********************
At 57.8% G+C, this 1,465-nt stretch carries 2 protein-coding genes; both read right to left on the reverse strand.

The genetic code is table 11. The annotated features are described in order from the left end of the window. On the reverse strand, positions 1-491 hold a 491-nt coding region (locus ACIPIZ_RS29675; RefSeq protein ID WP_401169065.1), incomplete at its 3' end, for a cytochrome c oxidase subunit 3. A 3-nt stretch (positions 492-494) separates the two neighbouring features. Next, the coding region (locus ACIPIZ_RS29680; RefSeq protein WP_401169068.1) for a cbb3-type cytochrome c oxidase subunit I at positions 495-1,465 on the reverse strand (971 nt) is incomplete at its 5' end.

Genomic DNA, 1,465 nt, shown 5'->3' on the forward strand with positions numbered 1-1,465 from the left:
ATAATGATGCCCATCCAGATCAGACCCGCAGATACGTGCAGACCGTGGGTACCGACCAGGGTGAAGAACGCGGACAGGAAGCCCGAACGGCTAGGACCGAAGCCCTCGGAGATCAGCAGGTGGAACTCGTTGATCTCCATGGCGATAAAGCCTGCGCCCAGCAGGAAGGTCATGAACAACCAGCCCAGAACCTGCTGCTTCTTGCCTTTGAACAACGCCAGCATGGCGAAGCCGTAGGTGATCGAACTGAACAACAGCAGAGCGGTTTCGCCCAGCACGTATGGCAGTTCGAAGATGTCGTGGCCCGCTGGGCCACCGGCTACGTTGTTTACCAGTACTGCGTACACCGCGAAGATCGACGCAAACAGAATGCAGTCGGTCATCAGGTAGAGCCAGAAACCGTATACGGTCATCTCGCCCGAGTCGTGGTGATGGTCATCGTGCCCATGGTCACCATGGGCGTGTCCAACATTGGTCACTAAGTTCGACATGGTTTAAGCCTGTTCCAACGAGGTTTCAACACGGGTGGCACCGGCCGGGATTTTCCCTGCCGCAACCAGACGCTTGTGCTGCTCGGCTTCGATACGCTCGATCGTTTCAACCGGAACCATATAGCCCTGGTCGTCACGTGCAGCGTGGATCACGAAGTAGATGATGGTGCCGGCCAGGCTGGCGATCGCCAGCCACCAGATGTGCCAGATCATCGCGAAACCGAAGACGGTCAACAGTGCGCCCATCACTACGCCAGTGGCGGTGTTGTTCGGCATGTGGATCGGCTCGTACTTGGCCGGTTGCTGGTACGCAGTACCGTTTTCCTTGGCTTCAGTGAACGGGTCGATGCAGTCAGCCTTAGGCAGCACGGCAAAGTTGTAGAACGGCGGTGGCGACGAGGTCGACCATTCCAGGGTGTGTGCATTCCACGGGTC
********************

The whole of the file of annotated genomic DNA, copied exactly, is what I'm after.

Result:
At 57.8% G+C, this 1,465-nt stretch carries 2 protein-coding genes; both read right to left on the reverse strand.

The genetic code is table 11. The annotated features are described in order from the left end of the window. On the reverse strand, positions 1-491 hold a 491-nt coding region (locus ACIPIZ_RS29675; RefSeq protein ID WP_401169065.1), incomplete at its 3' end, for a cytochrome c oxidase subunit 3. A 3-nt stretch (positions 492-494) separates the two neighbouring features. Next, the coding region (locus ACIPIZ_RS29680; RefSeq protein WP_401169068.1) for a cbb3-type cytochrome c oxidase subunit I at positions 495-1,465 on the reverse strand (971 nt) is incomplete at its 5' end.

Genomic DNA, 1,465 nt, shown 5'->3' on the forward strand with positions numbered 1-1,465 from the left:
ATAATGATGCCCATCCAGATCAGACCCGCAGATACGTGCAGACCGTGGGTACCGACCAGGGTGAAGAACGCGGACAGGAAGCCCGAACGGCTAGGACCGAAGCCCTCGGAGATCAGCAGGTGGAACTCGTTGATCTCCATGGCGATAAAGCCTGCGCCCAGCAGGAAGGTCATGAACAACCAGCCCAGAACCTGCTGCTTCTTGCCTTTGAACAACGCCAGCATGGCGAAGCCGTAGGTGATCGAACTGAACAACAGCAGAGCGGTTTCGCCCAGCACGTATGGCAGTTCGAAGATGTCGTGGCCCGCTGGGCCACCGGCTACGTTGTTTACCAGTACTGCGTACACCGCGAAGATCGACGCAAACAGAATGCAGTCGGTCATCAGGTAGAGCCAGAAACCGTATACGGTCATCTCGCCCGAGTCGTGGTGATGGTCATCGTGCCCATGGTCACCATGGGCGTGTCCAACATTGGTCACTAAGTTCGACATGGTTTAAGCCTGTTCCAACGAGGTTTCAACACGGGTGGCACCGGCCGGGATTTTCCCTGCCGCAACCAGACGCTTGTGCTGCTCGGCTTCGATACGCTCGATCGTTTCAACCGGAACCATATAGCCCTGGTCGTCACGTGCAGCGTGGATCACGAAGTAGATGATGGTGCCGGCCAGGCTGGCGATCGCCAGCCACCAGATGTGCCAGATCATCGCGAAACCGAAGACGGTCAACAGTGCGCCCATCACTACGCCAGTGGCGGTGTTGTTCGGCATGTGGATCGGCTCGTACTTGGCCGGTTGCTGGTACGCAGTACCGTTTTCCTTGGCTTCAGTGAACGGGTCGATGCAGTCAGCCTTAGGCAGCACGGCAAAGTTGTAGAACGGCGGTGGCGACGAGGTCGACCATTCCAGGGTGTGTGCATTCCACGGGTC